LGBTQ representation on television in the 2020-21 season has decreased 1.1 percent from the year before, with nine fewer transgender characters appearing across broadcast, cable and streaming services, according to a media study from GLAAD.
However, there’s been an eight percentage point increase in the number of characters played or voiced by transgender actors. And, while the overall decrease is disheartening — the article mentions it could be because of the pandemic’s pause on shows — having more transgender actors portray trans storylines is a step in the right direction.
ABC’s show Big Sky broke records, starring Jesse James Keitel as the first nonbinary actor to play a nonbinary main character on prime-time television. The show follows detectives trying to find two kidnapped sisters in Montana, soon finding out there are more missing girls from the area — Keitel’s character, Jerrie, being one of them.
A scene in the second episode shows that although there has been an improvement in transgender representation in media, the landscape is far from perfect.
The scene is simple yet unnerving: Danielle tells Jerrie that, since they’ll be stuck together for a while, they “might as well get to know each other.”
The infamous, “Can I ask you a personal question?” ensues, and Jerrie is briefly interrogated about her body. While it is important to acknowledge that Keitel has opportunities to give input on the script and work with the producers on revisions, it is still very upsetting that their character Jerrie is, for a moment, reduced to a single part of her body (not that it is Keitel’s fault).
Grace reprimands Danielle afterwards, telling her that she can’t ask people invasive questions like that. But, even though the show tried to make it into a teaching moment, the scene still feels unnecessary.
These kinds of invasive questions are always inappropriate. Instead of having Jerrie fight back and stand her ground, refusing to answer the intrusive query, the writers had her cave in and respond.
Although this is not all Jerrie amounts to in the series, that scene was still so disappointing. How is it that, this far into the 21st century, transgender people are simultaneously breaking records and being dehumanized through the characters they play?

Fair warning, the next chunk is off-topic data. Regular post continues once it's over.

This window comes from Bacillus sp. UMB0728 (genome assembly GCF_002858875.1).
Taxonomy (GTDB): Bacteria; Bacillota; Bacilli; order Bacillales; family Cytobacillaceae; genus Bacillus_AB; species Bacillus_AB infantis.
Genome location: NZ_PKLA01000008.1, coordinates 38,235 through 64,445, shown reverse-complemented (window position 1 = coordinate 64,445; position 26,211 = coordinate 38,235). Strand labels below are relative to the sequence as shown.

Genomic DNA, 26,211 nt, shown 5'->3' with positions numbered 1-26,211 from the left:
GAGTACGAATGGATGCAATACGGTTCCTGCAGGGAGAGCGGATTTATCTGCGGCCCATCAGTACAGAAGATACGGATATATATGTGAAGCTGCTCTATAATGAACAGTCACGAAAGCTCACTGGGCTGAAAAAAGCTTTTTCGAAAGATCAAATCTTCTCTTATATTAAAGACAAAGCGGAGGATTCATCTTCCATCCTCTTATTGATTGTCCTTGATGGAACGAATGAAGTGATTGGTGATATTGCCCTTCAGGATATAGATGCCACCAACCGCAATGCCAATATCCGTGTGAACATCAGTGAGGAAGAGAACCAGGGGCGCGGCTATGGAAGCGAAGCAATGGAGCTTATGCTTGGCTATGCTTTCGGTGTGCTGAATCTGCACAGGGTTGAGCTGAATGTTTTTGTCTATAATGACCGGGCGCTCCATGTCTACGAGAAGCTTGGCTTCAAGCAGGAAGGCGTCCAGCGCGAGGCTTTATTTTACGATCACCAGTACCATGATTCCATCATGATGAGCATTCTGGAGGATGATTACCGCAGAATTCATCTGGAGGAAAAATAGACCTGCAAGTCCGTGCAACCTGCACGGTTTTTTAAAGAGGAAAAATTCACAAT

And sometimes, even when transgender people are only mentioned on television, they are the butt of lazy, half-written jokes that still reduce people to their anatomy and are presumably meant to poke fun at the community.
Although these scenes seem to be on the decline, their mere existence is what makes better and representation of transgender people stand out. Examples include Josie Totah voicing a character in Big Mouth who claps back at her peers’ self-righteous questions about her gender and Hunter Schafer’s character Jules in Euphoria giving a monologue about trans-ness being spiritual, comparing femininity to the ocean.
Halfway through Jules’ episode of Euphoria, one montage shows Rue, Jules’ friend and love interest, giving Jules her estrogen shot. There are no dramatic close-ups with suspenseful music, no references to self-mutilation. Just two women spending time together, as Jules lets Rue in on a part of her routine. It’s a wholesome bonding moment for them.
There was a similar scene on season eight of MTV’s Are You The One? when Kai, a nonbinary transmasculine person, took a testosterone shot with a love interest by his side. The scene was humanizing, intimate and contributed to the normalization of trans bodies on television — an integral part of building a more equitable society.
While it’s doubtful anyone expected Big Mouth to become the the embodiment of quality transgender representation, it — in addition to many other shows — did a wonderful job of representing a community that usually does not get that courtesy.